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Cauliflowers heading early

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  • Cauliflowers heading early

    I sowed some Leamington caulis in early summer and planted out at the end of August. Based on their description I was under the impression that they are an overwintering spring-heading variety. They have, however, formed heads already, which unfortunately are ruined by frost. Is this premature maturity due to my microclimate? Autumn was very warm and it had been rather mild until a few weeks ago. Or is it something to do with the way I grew them? Perhaps they would do better from a later sowing, although I did sow them later than the prescribed April/May.

  • #2
    Sorry to read. Can anything be resolved by fleece protection? HSL is in the midlands as is Leamington itself. And the 'spine of the country' is very much colder over winter than milder coastal areas. Geography coupled with warm autumn weather might well be the culprit. A later start may help to stop curds developing early.

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    • Galina
      Galina commented
      Editing a comment
      However, I have just found this. The variety appears available from other seed suppliers than HSL and they state that early curd development is indeed a feature and that these nevertheless are frost hardy. So it seems you are not alone, but the heads should not spoil. This company is in Brittany in France and their climate should be much closer to yours.
      http://www.jandlseeds.com/Heirloom+C...GTON+100+seeds
      Last edited by Galina; 24-01-2022, 03:46.

  • #3
    An interesting topic. I have some similar experience with different varieties. One example is of overwintering calabrese in the polytunnel. Small heads have already formed, whereas last year I had good sized heads in April I think. The difference seemed to me to be either the warm autumn or stress from under watering.
    I also have some outdoor cauliflowers which like your Leamingtons have small, ruined heads. These are on plants which have failed to develop to a good size. The small heads in mine are open and exposed, rather than protected by leaves and perhaps dislike rain and general weathering, in addition to frost.

    In conclusion, I haven’t really got anything to add to Galina’s helpful explorations, except to say that I think over-wintering cauliflowers are a chancy business and I expect about a 50% failure rate. The triggers for head formation are indeed both complex and specific. It might be that another year your timing would work just fine, although it might also be that if started earlier, the plants would have been larger and more robust as they went through winter, and therefore more inclined to follow the desired pattern of development.

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    • Jang
      Jang commented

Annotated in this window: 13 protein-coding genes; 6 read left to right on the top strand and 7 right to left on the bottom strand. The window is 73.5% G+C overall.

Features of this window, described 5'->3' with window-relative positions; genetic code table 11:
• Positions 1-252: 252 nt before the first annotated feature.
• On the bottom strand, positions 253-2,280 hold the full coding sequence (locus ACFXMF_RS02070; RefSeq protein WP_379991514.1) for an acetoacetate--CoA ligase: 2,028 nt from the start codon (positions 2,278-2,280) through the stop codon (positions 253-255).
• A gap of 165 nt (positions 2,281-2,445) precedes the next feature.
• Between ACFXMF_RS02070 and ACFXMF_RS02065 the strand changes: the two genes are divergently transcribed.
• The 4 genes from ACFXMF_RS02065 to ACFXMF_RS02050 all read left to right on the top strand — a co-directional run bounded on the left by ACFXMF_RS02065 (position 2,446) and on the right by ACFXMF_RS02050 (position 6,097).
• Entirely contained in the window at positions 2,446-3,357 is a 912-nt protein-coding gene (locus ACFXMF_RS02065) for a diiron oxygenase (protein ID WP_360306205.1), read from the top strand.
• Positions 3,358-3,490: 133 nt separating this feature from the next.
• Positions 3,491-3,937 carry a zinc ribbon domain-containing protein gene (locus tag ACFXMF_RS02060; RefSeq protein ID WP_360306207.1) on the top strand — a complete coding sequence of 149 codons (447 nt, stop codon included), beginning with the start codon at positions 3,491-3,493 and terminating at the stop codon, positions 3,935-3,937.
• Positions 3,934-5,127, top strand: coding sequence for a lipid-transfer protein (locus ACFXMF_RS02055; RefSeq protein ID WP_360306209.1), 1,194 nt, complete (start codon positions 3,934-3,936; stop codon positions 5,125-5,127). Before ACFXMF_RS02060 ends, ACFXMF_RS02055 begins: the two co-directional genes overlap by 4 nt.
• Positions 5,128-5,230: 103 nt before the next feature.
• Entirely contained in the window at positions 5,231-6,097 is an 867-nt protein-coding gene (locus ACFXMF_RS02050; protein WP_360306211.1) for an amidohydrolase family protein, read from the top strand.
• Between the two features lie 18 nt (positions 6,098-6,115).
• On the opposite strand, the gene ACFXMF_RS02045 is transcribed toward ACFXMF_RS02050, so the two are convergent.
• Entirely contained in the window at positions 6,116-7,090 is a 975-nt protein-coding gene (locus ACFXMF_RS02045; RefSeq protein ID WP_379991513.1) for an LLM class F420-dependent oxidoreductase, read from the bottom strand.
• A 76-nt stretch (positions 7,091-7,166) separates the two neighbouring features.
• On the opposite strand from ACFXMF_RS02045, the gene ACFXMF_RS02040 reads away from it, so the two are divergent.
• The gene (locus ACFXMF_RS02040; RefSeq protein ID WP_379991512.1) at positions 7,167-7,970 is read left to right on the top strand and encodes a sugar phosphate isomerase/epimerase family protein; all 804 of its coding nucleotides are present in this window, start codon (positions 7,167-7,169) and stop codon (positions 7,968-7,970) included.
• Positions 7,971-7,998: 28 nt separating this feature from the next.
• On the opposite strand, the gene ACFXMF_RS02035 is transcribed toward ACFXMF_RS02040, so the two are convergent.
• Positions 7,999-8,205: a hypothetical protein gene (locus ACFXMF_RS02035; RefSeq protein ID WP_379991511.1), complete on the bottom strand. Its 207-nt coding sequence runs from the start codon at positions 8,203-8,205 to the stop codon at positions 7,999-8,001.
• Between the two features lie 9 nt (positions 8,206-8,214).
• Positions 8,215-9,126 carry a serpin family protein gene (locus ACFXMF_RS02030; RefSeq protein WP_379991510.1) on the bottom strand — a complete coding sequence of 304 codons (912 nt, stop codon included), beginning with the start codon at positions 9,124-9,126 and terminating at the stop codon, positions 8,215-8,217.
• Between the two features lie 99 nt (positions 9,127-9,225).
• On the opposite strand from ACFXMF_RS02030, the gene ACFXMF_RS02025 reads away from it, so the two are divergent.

Editing a comment
      Interestingly, the J and L Seeds description cited by Galina suggests a long harvest window from October onwards from a spring sowing, so January heads would be within the time range they expect, but the sowing might well benefit from being earlier.

    • Galina
      Galina commented
      Editing a comment
      I must admit that Jang's explanation why an e a r l i e r start rather than an even later start is also very plausible.

      This seems to be a variety where it is easy to hedge your bets, as they produce both early and late, and produce from side shoots if the main shoot has been cut (or frozen) or delay heading into next year. I know that they are also short lived perennials, but I ultimately lost mine during lockdown enforced garden inactivity so can't say for how many years.. https://www.brownenvelopeseeds.com/S...=cauli&Submit=

    • Jang
      Jang commented
      Editing a comment
      I have Winter Roscoff from Brown Envelope Seeds growing now. Just one tall surviving plant looking healthy so far. I'll be interested to see what heading occurs given its perennial nature and the likely extended period of its heading

  • #4
    Thank you both for the replies. I wouldn't have thought the plants were small, they seemed a decent size, but it's possible. The heads weren't that small either but they were open and exposed.
    I'll just have to keep experimenting with timing, and not overwinter them without some kind of protection in case the heads form early. I don't think water stress was an issue, unless too much rain is a consideration.
    I'll try another sowing of Leamington, in early April this time, for bigger plants as you suggest Jang. And at the other end of the scale I'll try some Snowball cauliflowers. In old market gardening books they're sown in late winter but predominantly in late August for overwintering in frames. Perhaps I'll have better luck with the late winter start but I'll try sowing the Snowball at both times.

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